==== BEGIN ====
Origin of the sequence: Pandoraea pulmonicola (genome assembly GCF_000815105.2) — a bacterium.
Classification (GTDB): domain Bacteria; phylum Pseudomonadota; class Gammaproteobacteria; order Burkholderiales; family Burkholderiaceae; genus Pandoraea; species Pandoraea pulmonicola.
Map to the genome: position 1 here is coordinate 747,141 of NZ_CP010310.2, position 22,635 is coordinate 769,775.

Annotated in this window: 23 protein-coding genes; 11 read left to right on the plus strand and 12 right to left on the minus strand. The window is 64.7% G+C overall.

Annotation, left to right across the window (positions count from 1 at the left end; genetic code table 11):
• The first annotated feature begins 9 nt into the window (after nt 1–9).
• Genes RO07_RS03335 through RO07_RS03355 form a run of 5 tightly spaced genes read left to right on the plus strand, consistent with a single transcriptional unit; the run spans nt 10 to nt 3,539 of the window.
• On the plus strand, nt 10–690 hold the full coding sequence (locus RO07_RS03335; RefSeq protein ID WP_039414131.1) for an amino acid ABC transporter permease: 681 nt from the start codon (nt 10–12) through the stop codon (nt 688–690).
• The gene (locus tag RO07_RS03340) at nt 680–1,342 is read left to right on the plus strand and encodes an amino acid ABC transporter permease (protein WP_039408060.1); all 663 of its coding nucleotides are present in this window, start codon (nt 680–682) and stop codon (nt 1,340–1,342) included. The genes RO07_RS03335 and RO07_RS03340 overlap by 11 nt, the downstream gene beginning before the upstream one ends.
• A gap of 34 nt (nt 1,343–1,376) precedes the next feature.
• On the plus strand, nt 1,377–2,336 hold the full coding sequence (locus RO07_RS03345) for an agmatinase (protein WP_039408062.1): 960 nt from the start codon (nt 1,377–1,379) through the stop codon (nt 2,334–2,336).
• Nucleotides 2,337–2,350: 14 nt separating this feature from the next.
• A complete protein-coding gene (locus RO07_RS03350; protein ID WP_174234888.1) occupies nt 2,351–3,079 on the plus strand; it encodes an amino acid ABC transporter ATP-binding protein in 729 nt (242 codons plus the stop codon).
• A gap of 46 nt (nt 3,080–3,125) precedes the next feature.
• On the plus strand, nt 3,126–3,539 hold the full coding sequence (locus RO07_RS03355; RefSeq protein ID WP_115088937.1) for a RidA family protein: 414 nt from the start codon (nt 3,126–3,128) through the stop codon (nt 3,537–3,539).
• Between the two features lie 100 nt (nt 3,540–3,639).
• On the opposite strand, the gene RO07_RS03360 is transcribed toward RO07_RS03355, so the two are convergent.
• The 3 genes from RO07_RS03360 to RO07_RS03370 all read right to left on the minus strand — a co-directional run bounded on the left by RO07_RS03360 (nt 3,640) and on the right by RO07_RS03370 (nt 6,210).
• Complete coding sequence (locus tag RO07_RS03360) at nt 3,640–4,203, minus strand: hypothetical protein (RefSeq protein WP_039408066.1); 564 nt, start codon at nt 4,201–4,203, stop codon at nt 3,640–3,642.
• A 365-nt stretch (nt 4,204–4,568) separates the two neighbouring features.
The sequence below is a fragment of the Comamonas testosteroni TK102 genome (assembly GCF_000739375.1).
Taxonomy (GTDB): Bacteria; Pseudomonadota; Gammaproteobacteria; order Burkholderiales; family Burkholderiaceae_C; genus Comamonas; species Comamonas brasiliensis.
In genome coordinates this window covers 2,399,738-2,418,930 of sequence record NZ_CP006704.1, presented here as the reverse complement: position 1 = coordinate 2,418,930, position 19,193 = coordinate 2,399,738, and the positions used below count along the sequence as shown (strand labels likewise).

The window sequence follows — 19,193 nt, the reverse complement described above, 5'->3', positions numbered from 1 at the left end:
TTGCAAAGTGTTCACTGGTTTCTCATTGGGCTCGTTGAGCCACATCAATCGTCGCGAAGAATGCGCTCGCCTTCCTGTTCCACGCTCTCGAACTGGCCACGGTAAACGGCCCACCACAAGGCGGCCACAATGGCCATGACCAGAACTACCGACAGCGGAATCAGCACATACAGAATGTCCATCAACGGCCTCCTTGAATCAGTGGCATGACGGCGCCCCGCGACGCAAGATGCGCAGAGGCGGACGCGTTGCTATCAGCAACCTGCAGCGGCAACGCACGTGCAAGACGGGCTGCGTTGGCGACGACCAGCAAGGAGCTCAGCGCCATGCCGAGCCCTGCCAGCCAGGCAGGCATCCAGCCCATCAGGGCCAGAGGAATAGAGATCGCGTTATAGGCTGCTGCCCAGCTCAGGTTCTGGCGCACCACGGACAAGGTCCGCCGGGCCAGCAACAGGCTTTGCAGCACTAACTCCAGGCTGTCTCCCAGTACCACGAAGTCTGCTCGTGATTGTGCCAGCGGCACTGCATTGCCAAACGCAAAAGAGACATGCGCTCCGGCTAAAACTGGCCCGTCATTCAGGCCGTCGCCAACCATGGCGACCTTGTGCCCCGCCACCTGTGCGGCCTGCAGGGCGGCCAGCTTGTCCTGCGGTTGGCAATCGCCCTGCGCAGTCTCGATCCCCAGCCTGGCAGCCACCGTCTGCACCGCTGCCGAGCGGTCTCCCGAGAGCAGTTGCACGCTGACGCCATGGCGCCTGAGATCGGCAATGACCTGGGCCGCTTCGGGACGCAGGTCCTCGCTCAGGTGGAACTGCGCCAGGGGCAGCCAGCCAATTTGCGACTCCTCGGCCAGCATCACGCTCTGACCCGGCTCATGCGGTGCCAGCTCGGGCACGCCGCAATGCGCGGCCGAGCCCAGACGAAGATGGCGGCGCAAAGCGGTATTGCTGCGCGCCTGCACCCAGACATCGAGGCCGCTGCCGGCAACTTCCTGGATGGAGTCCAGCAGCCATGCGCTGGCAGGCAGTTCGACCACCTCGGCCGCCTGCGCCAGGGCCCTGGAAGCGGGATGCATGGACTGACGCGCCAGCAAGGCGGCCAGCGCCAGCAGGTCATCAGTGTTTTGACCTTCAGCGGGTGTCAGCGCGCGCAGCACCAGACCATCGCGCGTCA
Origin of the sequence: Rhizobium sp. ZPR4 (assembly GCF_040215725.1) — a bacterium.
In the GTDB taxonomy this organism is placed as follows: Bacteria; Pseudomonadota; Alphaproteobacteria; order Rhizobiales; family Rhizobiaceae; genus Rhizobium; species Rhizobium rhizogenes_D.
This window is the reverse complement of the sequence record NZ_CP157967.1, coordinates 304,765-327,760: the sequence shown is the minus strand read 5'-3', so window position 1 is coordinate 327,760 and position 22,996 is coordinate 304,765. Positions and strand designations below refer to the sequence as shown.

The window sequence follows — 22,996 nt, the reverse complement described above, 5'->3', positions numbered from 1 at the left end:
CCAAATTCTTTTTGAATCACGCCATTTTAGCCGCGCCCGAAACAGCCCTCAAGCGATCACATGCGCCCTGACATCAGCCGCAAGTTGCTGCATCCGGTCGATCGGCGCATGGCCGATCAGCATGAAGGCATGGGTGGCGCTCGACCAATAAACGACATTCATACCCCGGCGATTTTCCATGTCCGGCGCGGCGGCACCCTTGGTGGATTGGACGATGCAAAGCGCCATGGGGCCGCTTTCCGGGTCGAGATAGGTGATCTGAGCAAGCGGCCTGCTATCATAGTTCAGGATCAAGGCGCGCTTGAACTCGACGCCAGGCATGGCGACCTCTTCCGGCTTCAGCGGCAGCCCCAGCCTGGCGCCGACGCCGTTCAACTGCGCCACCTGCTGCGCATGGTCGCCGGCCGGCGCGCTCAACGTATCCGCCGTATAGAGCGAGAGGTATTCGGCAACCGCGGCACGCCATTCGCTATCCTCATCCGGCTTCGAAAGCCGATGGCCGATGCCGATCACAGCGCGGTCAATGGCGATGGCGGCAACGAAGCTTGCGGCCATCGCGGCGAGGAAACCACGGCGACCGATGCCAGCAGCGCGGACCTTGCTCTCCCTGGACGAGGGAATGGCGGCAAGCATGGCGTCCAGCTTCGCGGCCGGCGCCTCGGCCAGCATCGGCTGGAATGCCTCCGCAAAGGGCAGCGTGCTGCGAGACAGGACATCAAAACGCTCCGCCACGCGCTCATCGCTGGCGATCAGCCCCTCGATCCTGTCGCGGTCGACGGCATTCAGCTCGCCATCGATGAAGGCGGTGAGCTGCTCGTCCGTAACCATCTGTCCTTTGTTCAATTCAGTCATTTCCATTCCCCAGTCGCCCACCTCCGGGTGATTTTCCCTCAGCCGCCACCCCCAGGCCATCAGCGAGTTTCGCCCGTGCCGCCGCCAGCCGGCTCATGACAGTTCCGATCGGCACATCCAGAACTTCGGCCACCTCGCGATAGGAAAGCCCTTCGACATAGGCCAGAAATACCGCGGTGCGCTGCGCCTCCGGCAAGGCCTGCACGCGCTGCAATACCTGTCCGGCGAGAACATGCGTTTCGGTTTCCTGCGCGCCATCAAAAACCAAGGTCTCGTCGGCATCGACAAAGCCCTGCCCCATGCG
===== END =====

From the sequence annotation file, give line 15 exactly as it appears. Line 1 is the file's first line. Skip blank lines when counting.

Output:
• On the plus strand, nt 3,126–3,539 hold the full coding sequence (locus RO07_RS03355; RefSeq protein ID WP_115088937.1) for a RidA family protein: 414 nt from the start codon (nt 3,126–3,128) through the stop codon (nt 3,537–3,539).